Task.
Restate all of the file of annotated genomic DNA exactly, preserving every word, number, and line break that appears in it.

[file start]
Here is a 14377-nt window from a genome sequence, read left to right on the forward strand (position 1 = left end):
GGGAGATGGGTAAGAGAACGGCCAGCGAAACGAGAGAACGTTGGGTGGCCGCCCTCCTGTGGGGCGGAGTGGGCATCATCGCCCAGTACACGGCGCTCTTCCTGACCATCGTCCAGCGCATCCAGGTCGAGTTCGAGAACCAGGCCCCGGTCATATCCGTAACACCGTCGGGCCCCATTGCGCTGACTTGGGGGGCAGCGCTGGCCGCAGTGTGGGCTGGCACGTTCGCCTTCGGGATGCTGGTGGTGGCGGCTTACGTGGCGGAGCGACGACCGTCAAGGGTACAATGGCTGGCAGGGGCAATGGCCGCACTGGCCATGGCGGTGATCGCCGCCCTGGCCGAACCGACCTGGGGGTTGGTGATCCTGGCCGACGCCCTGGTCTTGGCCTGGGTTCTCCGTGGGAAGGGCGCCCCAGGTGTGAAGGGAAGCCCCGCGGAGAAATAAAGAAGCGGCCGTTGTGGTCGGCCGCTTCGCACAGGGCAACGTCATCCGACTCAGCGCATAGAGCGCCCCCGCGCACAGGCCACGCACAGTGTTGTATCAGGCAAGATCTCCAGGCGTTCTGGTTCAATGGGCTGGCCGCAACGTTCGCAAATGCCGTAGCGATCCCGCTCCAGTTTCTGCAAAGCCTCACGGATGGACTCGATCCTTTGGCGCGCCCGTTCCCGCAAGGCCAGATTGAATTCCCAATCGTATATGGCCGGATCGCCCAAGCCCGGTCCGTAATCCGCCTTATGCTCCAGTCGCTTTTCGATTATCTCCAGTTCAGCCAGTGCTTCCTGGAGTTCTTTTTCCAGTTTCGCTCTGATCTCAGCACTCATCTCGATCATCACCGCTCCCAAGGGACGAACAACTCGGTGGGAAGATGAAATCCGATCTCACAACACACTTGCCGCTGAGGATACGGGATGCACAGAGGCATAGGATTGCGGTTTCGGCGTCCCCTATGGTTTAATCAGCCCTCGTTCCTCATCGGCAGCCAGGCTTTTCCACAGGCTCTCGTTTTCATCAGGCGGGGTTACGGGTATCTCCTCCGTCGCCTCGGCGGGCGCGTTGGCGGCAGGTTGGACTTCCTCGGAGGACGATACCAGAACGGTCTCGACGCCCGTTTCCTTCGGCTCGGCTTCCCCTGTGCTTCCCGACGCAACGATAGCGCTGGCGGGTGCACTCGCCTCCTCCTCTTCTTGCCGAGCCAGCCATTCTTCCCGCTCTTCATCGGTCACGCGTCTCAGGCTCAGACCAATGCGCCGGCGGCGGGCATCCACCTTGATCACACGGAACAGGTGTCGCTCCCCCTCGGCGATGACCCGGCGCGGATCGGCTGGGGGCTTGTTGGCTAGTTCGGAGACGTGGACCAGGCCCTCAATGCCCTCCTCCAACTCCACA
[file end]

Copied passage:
Here is a 14377-nt window from a genome sequence, read left to right on the forward strand (position 1 = left end):
GGGAGATGGGTAAGAGAACGGCCAGCGAAACGAGAGAACGTTGGGTGGCCGCCCTCCTGTGGGGCGGAGTGGGCATCATCGCCCAGTACACGGCGCTCTTCCTGACCATCGTCCAGCGCATCCAGGTCGAGTTCGAGAACCAGGCCCCGGTCATATCCGTAACACCGTCGGGCCCCATTGCGCTGACTTGGGGGGCAGCGCTGGCCGCAGTGTGGGCTGGCACGTTCGCCTTCGGGATGCTGGTGGTGGCGGCTTACGTGGCGGAGCGACGACCGTCAAGGGTACAATGGCTGGCAGGGGCAATGGCCGCACTGGCCATGGCGGTGATCGCCGCCCTGGCCGAACCGACCTGGGGGTTGGTGATCCTGGCCGACGCCCTGGTCTTGGCCTGGGTTCTCCGTGGGAAGGGCGCCCCAGGTGTGAAGGGAAGCCCCGCGGAGAAATAAAGAAGCGGCCGTTGTGGTCGGCCGCTTCGCACAGGGCAACGTCATCCGACTCAGCGCATAGAGCGCCCCCGCGCACAGGCCACGCACAGTGTTGTATCAGGCAAGATCTCCAGGCGTTCTGGTTCAATGGGCTGGCCGCAACGTTCGCAAATGCCGTAGCGATCCCGCTCCAGTTTCTGCAAAGCCTCACGGATGGACTCGATCCTTTGGCGCGCCCGTTCCCGCAAGGCCAGATTGAATTCCCAATCGTATATGGCCGGATCGCCCAAGCCCGGTCCGTAATCCGCCTTATGCTCCAGTCGCTTTTCGATTATCTCCAGTTCAGCCAGTGCTTCCTGGAGTTCTTTTTCCAGTTTCGCTCTGATCTCAGCACTCATCTCGATCATCACCGCTCCCAAGGGACGAACAACTCGGTGGGAAGATGAAATCCGATCTCACAACACACTTGCCGCTGAGGATACGGGATGCACAGAGGCATAGGATTGCGGTTTCGGCGTCCCCTATGGTTTAATCAGCCCTCGTTCCTCATCGGCAGCCAGGCTTTTCCACAGGCTCTCGTTTTCATCAGGCGGGGTTACGGGTATCTCCTCCGTCGCCTCGGCGGGCGCGTTGGCGGCAGGTTGGACTTCCTCGGAGGACGATACCAGAACGGTCTCGACGCCCGTTTCCTTCGGCTCGGCTTCCCCTGTGCTTCCCGACGCAACGATAGCGCTGGCGGGTGCACTCGCCTCCTCCTCTTCTTGCCGAGCCAGCCATTCTTCCCGCTCTTCATCGGTCACGCGTCTCAGGCTCAGACCAATGCGCCGGCGGCGGGCATCCACCTTGATCACACGGAACAGGTGTCGCTCCCCCTCGGCGATGACCCGGCGCGGATCGGCTGGGGGCTTGTTGGCTAGTTCGGAGACGTGGACCAGGCCCTCAATGCCCTCCTCCAACTCCACA